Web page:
High school freshman Paul Cox III is planning to join the Marines after high school. Afterwards, he wants to work
Under supervision from Boat Building Class
instructor, Rick Brown, students Imalai Estrada,
Paul Cox, Brittany Carr and Aylinda Estrada
apply principles in naval architecture and
mathematics to construct a boat. (Press photo
by Ken Grosjean)
in the maritime industry.
“I would love nothing more than to just be out on the water for weeks at a time and just be out on a boat. It’s just calming for me to be out on the water,” said Paul.
Paul lives in Oregon with his parents Paul II and Julie Cox. Like his older brother and younger sister, Paul III was home-schooled — until last year.
After looking into parochial and public schools, Paul and his family began researching charter high schools. Paul decided he wanted to attend The Maritime Academy of Toledo, a grade 5-12 nautical themed public school located on Water Street adjacent to the Maumee River near downtown.
Paul enrolled into the academy’s eighth grade class one year ago, and like other students there, he is referred to as a “cadet.”
Students can graduate with a high school diploma and earn a two-year college degree at the same time. Now that he is a freshman at TMAT, Paul is also taking post-secondary classes at Lourdes College.
“I really think that this is one of the best choices that I have ever made,” Paul said.
The Toledo academy is one of only 18 maritime-themed K-12 schools across the U.S. and includes the first state-approved Maritime Career Tech Education Program in the nation, which is available on site for graduates.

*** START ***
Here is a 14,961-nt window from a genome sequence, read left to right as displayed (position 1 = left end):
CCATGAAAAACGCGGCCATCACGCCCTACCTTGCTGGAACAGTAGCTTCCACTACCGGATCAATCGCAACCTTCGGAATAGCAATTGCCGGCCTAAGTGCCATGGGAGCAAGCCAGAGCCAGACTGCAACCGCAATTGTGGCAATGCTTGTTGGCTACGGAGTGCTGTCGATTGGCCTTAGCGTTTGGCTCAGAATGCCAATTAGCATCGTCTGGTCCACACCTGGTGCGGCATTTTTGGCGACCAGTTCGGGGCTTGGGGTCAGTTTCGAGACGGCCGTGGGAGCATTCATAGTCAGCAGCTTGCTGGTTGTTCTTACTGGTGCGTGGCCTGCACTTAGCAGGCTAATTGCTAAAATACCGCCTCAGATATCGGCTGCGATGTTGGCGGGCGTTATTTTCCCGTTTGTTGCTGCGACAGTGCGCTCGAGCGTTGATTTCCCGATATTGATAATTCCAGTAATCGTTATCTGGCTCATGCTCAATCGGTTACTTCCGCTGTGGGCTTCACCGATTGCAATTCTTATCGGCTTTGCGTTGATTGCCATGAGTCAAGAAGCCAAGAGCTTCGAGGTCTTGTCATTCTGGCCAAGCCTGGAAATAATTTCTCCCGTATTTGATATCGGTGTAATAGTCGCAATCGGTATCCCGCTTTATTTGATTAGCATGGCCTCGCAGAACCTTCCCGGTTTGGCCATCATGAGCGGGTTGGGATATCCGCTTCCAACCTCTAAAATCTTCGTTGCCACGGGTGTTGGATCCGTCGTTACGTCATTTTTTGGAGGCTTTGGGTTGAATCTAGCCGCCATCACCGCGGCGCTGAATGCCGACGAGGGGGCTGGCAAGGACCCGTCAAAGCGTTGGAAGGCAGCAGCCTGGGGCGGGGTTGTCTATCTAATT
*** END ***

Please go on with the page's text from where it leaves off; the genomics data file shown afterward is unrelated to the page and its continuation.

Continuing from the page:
“That is the first program that actually trains students from high school to a freighter, a tug boat, a cruise ship, and they are obviously are going to be more favorable in the eyes of the merchant marine academies, naval academy, and the coast guard academies,” MAT Superintendent Renee Marazon said.
Paul’s favorite subject at the Toledo high school is the Maritime Skills class.
“I love learning about the different careers that you can do on the water,” Paul said. “I really enjoy the way our teacher teaches that class (Maritime Skills). He gives really interesting lectures. Basically, the academics, in my opinion, are pretty advanced for the age group that I am in. We actually have our own boat and we go out on that quite a bit.”
Joining Paul from this side of town is seventh grader Brittany Carr, whose family lives in East Toledo. Carr enjoys the maritime classes, but her mother, Thelma Sue Smith, has another reason for sending Brittany to the academy.
“It’s a really good school. There is a lot of discipline,” Smith said. “If you need structure like that in your kid’s life, then it’s a really good place to send them because it does teach them discipline and following rules and everything that you have to do to maintain a job.
“I just put my daughter in last year and she really seemed to like it a lot. They’ve got swimming there, and she loves to swim,” Smith continued.
Boats and robotics
Not only does the school have a pool, last May the academy purchased a boat to enhance the school’s marine science curriculum.
Marazon said the school purchased a 1946, 41-foot Erie American Boiler Works vessel for $25,000. The boat had been sitting unused at Anchor Point Marina.
“The boat has a steel hull and is in very good condition, despite its age,” Marazon said. “The goal is to have the students refurbish the vessel and utilize it for marine science education and research on the Maumee River and Maumee Bay.”